The Rangers’ extra pitcher picks have come at the expense of infielders, with the team’s percentages of picks allotted to every infield position except catcher all below the league average. As Kate Morrison noted in March, though, Texas has filled its infield needs by being aggressive on the Latin American market, which has freed the team to concentrate on pitching in the draft. The Rangers pick fourth next week, and Law’s latest mock draft has them taking — surprise! — a pitcher, 6-foot-2 UC Santa Barbara right-hander Dillon Tate, with another righty, Vanderbilt’s Walker Buehler, listed as a secondary option. On the whole, though, this draft class doesn’t favor the Rangers’ approach.
The Diamondbacks, meanwhile, are on the extreme end of the “fewer pitchers” side of the scale, with pitchers accounting for 45.6 percent of their signees over the past five drafts. The composition of this year’s class plays into their apparent preference. “The strength of the class is that there’s some depth at shortstop for the first time in a while, and in fact you could argue that the top three players in the class2 will play short at the big league level,” Crawford says. The Diamondbacks pick first this draft, and Law has them taking one of those shortstops, Vanderbilt’s Dansby Swanson.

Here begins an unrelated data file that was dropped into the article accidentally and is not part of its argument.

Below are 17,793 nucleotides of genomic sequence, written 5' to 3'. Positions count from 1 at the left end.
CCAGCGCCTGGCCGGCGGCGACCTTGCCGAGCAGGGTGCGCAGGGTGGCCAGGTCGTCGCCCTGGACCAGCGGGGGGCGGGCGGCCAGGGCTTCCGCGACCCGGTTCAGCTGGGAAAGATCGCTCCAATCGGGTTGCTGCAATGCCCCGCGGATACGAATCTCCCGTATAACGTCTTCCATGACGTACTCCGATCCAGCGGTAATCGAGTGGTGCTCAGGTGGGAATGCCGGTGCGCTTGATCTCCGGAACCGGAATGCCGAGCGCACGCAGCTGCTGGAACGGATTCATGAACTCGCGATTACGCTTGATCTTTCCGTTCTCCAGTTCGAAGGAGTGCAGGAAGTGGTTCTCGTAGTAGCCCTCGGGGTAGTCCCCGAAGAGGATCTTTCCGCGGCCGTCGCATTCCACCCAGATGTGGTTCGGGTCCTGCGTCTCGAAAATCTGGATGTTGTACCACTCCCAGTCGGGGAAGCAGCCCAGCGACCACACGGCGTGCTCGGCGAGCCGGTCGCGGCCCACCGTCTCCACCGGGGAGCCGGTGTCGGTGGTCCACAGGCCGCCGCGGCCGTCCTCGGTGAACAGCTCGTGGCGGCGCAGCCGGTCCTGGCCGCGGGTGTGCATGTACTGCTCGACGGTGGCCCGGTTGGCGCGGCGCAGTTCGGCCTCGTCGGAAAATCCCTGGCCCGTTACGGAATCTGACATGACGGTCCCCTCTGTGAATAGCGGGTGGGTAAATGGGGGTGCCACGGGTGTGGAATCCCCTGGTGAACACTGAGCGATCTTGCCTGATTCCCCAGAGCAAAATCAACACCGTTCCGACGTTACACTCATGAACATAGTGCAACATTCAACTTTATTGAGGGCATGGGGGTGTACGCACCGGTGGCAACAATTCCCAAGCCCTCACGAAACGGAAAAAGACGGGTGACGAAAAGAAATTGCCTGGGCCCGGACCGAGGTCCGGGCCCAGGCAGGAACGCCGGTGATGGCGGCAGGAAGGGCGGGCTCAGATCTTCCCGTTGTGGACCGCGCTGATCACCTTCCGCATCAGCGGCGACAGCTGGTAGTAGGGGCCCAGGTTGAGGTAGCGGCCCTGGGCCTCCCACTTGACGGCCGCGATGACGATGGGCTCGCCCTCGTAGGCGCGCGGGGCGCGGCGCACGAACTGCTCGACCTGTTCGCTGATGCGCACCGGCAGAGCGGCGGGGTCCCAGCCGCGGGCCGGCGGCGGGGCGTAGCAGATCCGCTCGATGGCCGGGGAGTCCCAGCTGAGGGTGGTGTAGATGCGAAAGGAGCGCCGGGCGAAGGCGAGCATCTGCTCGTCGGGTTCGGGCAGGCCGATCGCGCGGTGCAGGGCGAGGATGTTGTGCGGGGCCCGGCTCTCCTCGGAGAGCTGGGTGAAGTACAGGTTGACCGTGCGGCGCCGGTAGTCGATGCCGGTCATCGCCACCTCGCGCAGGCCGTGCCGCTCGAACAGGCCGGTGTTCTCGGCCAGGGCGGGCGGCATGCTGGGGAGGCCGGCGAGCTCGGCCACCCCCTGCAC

High School Strikes Back
If you’ve read Moneyball, you probably remember that college players have historically been safer bets due to their proximity to the majors. However, the prep ranks produce plenty of high-ceiling players with eye-catching tools, some of whom eventually translate those tools into usable skills at the MLB level. In the aggregate, the percentage of picks (signed and unsigned combined) devoted to high school players has declined since the early days of the draft, but the downward progression has been interrupted by two bumps back up, one of which we’re still experiencing.